This story I’m about to tell you is short and its vis a vis of nothing. But it’s important in the context of a 2016 when Chinese M&A is in the news.
If we step out of the realm of SMEs and completely into the realm of large multinational corporations, one of the favored ways to make a splash in the China market is to buy up promising emerging companies that do what the acquiring company does, but with local clients.
In this sort of acquisition-based expansion strategy one of the most critical things the buying company does is bring over experienced executives, many of them GMs from neighboring regional markets. The purpose of this foreign delegation is to determine if the leadership of the company being required is competent. Lip service is paid to cultural fit during these vetting visits, but given the cultural barriers and language barriers that are inherent to the transaction, any sort of cultural fit considerations are minimal.
But Culture Fit is Critical, And Its Not Paid Enough Attention To
Usually, if the leadership team of the target company is liked well enough then the next step is that all of the foreign GMs go home, some of them to company headquarters, wherever that is, and they start looking for a candidate to become the China manager. The ideal China manager candidate is bilingual, and is a cultural fit with the parent company. Lip service is paid to cultural fit with the newly acquired Chinese company, but again, given the cultural barriers and language barriers that are inherent to the transaction, any sort of cultural fit considerations with the acquired company are minimal.
What I’m foreshadowing is that this sort of company building strategy starts to backfire almost as soon as the critical hires are made. The acquired company and the part of the in-country China team that report directly to headquarters back in the home country never really come together. Culture fit is usually just not there in the beginning, and so it is not addressed early on. As time passes the lack of cultural fit and the failure to address it creates a cultural split. The two companies act as separate entities.
So There’s Often Trouble
Pretty soon, but not soon enough, the original executives from company headquarters in the home country come back to China to investigate reports of culture clash and inefficiency. Clients are being lost and contracts aren’t being won.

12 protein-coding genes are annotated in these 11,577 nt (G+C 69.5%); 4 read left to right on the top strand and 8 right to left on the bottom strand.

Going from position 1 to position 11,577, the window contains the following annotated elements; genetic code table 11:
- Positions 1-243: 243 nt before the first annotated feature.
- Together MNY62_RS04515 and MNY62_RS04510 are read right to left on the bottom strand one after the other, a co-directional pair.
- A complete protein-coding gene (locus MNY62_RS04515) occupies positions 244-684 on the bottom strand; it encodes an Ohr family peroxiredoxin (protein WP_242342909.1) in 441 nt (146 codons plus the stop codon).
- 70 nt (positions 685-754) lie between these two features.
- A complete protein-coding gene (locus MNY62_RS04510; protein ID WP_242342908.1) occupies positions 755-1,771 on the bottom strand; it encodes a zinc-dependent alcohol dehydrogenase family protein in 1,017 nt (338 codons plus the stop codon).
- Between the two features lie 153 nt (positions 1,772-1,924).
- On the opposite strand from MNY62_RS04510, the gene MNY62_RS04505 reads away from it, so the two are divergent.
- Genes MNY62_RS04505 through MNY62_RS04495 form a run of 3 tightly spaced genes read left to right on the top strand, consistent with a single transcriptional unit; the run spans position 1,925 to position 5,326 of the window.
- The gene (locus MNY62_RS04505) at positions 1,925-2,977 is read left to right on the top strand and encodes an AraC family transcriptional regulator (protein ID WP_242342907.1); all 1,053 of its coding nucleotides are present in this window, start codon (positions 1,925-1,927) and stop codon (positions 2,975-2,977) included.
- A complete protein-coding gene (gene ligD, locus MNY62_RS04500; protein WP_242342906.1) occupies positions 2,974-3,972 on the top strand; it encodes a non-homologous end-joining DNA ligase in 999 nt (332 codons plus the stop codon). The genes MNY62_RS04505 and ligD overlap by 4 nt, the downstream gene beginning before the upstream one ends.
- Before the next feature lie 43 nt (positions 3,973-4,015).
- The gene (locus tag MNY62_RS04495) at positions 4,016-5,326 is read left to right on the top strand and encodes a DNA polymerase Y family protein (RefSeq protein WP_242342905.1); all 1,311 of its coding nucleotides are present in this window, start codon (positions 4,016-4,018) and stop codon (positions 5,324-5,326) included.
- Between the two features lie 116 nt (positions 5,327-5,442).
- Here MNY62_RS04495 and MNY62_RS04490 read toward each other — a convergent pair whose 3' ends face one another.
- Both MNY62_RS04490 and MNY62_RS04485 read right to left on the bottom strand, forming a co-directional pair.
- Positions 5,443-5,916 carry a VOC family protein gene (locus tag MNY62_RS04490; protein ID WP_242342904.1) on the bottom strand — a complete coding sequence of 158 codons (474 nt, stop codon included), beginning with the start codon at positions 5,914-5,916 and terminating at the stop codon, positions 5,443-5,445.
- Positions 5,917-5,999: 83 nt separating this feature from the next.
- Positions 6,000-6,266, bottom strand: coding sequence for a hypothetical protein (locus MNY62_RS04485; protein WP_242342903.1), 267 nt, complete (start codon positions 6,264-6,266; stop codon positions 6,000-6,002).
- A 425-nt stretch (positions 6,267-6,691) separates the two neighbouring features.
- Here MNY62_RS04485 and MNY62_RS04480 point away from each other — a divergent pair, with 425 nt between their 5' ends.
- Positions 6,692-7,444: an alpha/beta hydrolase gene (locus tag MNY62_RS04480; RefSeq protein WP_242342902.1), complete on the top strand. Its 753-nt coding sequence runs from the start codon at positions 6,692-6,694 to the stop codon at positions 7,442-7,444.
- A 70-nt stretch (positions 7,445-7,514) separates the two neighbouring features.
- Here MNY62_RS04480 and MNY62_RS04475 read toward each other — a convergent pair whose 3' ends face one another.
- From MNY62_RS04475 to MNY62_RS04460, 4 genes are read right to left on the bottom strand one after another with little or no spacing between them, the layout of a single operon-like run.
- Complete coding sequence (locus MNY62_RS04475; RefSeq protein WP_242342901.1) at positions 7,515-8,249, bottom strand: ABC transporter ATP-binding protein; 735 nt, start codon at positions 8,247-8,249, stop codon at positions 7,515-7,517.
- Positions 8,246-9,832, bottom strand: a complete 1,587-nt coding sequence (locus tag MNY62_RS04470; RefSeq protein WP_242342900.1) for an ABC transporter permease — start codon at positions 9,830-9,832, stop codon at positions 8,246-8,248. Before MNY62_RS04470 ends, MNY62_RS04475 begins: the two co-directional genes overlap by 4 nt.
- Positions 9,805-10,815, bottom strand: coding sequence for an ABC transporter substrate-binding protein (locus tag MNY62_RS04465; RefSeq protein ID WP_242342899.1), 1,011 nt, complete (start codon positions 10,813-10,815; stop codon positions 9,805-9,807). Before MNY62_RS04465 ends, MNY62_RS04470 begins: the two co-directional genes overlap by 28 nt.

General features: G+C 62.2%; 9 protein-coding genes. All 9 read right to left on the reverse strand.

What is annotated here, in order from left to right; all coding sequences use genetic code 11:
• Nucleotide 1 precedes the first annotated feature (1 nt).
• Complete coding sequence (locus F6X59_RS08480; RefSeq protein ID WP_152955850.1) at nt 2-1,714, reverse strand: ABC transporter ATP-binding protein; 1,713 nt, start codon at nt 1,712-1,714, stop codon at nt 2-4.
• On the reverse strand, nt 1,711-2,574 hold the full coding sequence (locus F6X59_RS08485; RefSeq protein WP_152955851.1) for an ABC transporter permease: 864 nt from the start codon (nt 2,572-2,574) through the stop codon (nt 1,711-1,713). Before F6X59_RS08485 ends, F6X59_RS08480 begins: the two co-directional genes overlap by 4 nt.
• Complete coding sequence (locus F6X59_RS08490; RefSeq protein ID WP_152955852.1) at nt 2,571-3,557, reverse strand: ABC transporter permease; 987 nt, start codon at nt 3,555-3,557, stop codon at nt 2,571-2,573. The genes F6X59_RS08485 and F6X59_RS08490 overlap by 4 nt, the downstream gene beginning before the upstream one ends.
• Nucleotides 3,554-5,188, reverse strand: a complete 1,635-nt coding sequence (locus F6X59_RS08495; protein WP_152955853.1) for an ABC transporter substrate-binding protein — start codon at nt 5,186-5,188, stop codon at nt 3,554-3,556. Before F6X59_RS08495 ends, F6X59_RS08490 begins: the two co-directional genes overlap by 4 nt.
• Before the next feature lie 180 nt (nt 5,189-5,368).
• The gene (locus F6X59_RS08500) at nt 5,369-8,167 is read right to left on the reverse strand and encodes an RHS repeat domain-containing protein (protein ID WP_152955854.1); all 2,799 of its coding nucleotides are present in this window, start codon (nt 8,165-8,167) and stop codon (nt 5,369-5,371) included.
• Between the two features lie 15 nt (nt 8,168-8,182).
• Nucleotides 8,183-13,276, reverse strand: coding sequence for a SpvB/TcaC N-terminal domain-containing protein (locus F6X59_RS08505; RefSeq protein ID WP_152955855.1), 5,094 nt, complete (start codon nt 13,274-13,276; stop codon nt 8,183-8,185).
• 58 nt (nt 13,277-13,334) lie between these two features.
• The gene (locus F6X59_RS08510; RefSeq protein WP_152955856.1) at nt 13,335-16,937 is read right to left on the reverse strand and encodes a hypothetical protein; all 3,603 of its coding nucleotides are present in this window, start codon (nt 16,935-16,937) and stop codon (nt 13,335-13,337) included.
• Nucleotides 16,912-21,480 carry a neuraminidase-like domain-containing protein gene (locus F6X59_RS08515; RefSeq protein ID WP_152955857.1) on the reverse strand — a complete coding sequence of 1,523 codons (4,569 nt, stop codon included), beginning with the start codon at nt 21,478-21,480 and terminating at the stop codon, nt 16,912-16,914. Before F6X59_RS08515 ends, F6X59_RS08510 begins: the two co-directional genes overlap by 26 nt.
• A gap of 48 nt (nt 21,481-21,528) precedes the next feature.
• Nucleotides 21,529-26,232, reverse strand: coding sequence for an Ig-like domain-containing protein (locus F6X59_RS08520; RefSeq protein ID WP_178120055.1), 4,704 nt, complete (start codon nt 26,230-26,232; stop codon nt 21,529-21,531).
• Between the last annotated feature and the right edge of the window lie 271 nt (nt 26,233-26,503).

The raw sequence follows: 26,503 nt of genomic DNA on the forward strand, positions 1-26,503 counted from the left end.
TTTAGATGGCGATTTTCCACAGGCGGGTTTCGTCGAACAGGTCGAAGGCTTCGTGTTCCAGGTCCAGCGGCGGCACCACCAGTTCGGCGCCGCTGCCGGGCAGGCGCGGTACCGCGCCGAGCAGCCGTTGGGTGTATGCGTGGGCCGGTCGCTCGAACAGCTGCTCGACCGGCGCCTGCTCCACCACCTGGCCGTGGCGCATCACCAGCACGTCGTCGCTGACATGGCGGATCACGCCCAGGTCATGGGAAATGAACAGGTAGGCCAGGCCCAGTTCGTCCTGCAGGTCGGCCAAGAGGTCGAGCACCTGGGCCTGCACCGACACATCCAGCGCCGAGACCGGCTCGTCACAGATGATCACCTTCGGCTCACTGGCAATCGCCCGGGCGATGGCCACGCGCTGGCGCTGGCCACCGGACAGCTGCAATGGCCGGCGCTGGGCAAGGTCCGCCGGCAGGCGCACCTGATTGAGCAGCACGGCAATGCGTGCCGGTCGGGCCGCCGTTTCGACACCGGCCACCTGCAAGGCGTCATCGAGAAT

But, it’s too late. The Chinese company that was acquired now has itself acquired the brand patina of the foreign company. It likely has the client lists. It has the protection of Chinese labor laws, which make it very hard to fire people. Most importantly, it has the company chop. The Chinese company gets bought out, because it forces the sale.
It Can and Does Happen in the Other Direction (With Chinese M&A) As Well
Although the end part of this scenario is very China specific – it’s hard to see this playing out in the reverse situation in the US – the cultural break that happens is not just an in-China problem. It could very well happen if the Chinese company is the buyer, an American company is the target, and the same lack of cultural fit is not identified and then is not acted upon.
I have started to hear more and more reports of American workers, in American offices owned by Chinese companies, waking up to the fact that the company culture inside of Chinese company is very different. It feels odd because everything else about the company, from the street address to the inside of the office, feels very American. Even the SEC filings of some of these companies look American.
But inside, often, a very different corporate culture, often one that works parallel to the American corporate culture its acquired, is operating. Bridging that is not a matter of cultural sensitivity, but one of operational necessity, and a new skill set is going to be needed to close the gap. If Chinese companies keeping buying up American ones, we can probably expect a new industry of consultants to thrive at the edges of the culture clash.
If you would like more information please email me, Laurie O’Donnell at email@example.com or call me at 86 10 6518 3126